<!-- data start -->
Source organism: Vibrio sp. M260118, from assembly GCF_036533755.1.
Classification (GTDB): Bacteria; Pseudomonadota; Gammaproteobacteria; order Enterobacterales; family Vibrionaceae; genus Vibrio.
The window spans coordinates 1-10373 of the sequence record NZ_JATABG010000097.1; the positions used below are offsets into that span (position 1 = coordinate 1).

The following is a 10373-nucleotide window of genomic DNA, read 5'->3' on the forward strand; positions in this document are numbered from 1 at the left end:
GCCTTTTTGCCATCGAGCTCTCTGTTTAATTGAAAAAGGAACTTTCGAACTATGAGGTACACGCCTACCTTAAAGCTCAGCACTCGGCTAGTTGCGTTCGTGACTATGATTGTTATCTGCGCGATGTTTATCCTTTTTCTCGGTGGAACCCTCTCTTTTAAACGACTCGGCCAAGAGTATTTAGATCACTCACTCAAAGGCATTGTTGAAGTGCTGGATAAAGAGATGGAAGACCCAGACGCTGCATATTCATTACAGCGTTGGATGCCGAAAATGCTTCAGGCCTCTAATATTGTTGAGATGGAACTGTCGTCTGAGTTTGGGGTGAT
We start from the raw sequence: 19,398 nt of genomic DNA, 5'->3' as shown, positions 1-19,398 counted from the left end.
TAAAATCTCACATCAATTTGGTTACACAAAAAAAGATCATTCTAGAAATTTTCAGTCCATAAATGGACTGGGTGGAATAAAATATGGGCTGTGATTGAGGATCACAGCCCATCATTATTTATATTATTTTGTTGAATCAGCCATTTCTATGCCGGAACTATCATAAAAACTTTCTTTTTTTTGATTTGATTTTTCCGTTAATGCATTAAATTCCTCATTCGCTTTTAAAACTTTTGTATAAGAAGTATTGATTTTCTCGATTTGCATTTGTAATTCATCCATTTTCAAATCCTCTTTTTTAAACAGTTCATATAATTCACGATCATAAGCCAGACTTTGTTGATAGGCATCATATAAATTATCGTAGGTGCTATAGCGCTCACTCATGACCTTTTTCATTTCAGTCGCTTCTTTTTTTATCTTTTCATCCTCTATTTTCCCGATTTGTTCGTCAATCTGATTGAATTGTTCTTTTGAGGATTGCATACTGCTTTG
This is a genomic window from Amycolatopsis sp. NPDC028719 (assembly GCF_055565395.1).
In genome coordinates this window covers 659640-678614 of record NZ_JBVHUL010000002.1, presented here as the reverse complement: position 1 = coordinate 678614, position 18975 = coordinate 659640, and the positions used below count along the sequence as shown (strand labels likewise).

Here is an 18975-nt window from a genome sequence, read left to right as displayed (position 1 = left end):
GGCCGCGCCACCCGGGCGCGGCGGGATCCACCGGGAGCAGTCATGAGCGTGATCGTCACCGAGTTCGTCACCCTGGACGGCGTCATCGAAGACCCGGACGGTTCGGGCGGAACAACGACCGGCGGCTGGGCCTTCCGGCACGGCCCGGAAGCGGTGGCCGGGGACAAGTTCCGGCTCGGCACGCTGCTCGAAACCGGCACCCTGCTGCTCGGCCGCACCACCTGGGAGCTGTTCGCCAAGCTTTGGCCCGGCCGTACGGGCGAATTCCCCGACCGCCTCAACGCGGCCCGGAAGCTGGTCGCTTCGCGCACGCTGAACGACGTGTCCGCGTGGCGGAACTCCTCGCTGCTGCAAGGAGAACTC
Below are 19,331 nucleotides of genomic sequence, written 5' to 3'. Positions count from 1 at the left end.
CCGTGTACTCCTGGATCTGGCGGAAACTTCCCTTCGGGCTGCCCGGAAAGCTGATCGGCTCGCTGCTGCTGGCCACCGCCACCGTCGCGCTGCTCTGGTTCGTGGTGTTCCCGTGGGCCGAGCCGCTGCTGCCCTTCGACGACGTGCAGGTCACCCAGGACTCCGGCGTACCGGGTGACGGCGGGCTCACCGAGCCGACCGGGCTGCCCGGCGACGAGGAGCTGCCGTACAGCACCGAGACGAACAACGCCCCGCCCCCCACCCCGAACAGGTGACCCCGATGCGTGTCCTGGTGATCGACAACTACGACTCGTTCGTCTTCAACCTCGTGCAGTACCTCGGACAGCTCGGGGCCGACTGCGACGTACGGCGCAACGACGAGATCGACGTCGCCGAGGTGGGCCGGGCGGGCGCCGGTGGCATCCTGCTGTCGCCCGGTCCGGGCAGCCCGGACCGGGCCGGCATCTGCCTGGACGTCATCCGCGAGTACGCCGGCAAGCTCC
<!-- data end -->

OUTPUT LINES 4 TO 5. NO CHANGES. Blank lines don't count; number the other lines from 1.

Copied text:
The following is a 10373-nucleotide window of genomic DNA, read 5'->3' on the forward strand; positions in this document are numbered from 1 at the left end:
GCCTTTTTGCCATCGAGCTCTCTGTTTAATTGAAAAAGGAACTTTCGAACTATGAGGTACACGCCTACCTTAAAGCTCAGCACTCGGCTAGTTGCGTTCGTGACTATGATTGTTATCTGCGCGATGTTTATCCTTTTTCTCGGTGGAACCCTCTCTTTTAAACGACTCGGCCAAGAGTATTTAGATCACTCACTCAAAGGCATTGTTGAAGTGCTGGATAAAGAGATGGAAGACCCAGACGCTGCATATTCATTACAGCGTTGGATGCCGAAAATGCTTCAGGCCTCTAATATTGTTGAGATGGAACTGTCGTCTGAGTTTGGGGTGAT